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RUNNING TIME: 89 min.
SPECIAL FEATURES: Roundness
“It’s The Class of 1984 meets Tuff Turf!”
Shannon Presby (Diff’rent Strokes), Lori Laughlin (Amityville 3-D, Full House), Eddie Jones (Invasion
When their parents are killed in a car accident, teen Army brats Loren and Abby (Presby and Laughlin) go to live with their uncle in
"Y’know, with all the dirty talk, this isn’t exactly the wood I expected you to give."
The film is presented in widescreen with decent audio, but outside of the few minutes of screen time we get of Tom “Thrill me” Atkins, there’s a big donut for special features. You do get giant red Spaderface on the cover, though. Which is nice.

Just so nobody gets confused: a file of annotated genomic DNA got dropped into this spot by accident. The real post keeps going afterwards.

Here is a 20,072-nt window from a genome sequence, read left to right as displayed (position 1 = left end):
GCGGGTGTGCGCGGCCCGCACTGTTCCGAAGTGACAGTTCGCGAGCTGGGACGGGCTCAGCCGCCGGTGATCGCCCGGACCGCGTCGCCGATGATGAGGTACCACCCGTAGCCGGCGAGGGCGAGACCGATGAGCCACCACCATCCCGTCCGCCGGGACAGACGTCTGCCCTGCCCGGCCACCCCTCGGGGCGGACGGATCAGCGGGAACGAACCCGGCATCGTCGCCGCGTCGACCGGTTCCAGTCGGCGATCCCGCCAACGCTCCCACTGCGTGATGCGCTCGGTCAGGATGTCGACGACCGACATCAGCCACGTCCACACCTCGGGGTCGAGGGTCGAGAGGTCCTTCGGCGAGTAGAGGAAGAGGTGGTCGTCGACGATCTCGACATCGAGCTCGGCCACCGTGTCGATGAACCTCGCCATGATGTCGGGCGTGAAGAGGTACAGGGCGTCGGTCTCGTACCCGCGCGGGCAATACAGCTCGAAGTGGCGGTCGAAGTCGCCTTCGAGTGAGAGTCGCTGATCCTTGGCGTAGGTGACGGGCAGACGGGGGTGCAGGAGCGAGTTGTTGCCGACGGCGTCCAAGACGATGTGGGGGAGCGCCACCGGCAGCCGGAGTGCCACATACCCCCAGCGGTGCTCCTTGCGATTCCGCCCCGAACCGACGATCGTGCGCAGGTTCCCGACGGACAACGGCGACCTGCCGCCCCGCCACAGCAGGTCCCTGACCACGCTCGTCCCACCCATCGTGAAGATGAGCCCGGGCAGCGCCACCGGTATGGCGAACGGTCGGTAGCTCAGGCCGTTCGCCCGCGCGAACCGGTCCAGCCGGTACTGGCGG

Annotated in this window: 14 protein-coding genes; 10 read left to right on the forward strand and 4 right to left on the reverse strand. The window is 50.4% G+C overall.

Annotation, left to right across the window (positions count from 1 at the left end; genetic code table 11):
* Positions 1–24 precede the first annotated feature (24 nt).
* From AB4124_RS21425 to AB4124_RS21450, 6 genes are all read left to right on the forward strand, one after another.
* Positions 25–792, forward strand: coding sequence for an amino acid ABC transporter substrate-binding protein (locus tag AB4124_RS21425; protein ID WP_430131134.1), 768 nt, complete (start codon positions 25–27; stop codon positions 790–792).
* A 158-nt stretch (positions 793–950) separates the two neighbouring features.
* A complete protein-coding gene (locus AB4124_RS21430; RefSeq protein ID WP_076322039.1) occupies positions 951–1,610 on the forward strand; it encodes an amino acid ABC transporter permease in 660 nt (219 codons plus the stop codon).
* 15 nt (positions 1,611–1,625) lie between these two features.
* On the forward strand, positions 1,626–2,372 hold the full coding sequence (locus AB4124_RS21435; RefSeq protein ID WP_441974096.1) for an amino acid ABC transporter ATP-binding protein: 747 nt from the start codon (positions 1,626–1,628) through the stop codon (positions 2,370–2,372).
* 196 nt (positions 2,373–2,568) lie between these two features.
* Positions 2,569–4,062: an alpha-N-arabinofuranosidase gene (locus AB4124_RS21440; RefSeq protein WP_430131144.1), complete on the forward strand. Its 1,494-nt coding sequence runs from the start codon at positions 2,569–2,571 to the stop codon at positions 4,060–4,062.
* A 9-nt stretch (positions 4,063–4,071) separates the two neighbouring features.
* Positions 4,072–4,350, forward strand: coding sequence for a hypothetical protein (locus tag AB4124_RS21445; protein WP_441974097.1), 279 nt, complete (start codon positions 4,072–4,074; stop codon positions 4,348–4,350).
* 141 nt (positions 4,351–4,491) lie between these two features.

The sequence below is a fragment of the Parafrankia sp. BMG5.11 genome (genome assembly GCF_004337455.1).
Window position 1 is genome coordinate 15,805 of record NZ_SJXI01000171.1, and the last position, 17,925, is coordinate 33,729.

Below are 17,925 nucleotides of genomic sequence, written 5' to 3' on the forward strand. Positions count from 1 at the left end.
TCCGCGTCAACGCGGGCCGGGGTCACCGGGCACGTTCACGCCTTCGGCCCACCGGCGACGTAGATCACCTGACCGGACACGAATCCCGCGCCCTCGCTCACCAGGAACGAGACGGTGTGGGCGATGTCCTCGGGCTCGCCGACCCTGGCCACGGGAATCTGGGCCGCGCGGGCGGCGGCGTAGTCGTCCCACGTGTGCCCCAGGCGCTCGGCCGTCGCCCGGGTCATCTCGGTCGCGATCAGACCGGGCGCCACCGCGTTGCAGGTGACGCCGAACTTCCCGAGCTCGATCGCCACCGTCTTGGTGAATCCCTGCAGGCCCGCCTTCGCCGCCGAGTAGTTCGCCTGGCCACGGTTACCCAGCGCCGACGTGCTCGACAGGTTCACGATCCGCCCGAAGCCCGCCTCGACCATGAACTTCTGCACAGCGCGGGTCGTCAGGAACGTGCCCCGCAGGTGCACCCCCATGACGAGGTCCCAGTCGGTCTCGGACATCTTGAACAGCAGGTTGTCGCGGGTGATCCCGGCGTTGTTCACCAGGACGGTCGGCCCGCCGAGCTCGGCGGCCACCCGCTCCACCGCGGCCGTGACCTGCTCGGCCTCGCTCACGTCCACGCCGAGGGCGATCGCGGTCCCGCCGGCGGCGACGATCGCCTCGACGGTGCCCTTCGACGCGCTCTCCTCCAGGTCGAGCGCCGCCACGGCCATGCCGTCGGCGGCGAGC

My recollection of The New Kids is that it was one of the first videotapes I rented after upgrading from Betamax. Only in retrospect can I fully recognize just how… 80s it is, from the feathered hair to the training montage. Besides being notable for its somewhat dated aesthetic and a pre-Less Than Zero Spader as a drawling creep, the movie has a horror pedigree in Friday the 13th director Sean S. Cunningham, which might explain the overall exploitation tone.
The Spader hair-drying method took a little longer, but it was the only way to achieve that sculpted look so popular in the day.
Though the story (from Stephen Gyllenhall, who would indeed sire a pair of now-omnipresent actor offspring) is predictable and cliché-bloated, The New Kids is a perfectly watchable B-movie, the kind of revenge flick where you just accept that high school punks are willing to commit murder as a reaction to getting shot down for a date. Actually not that different from the ‘burbs of today, really…
6.0 out of 10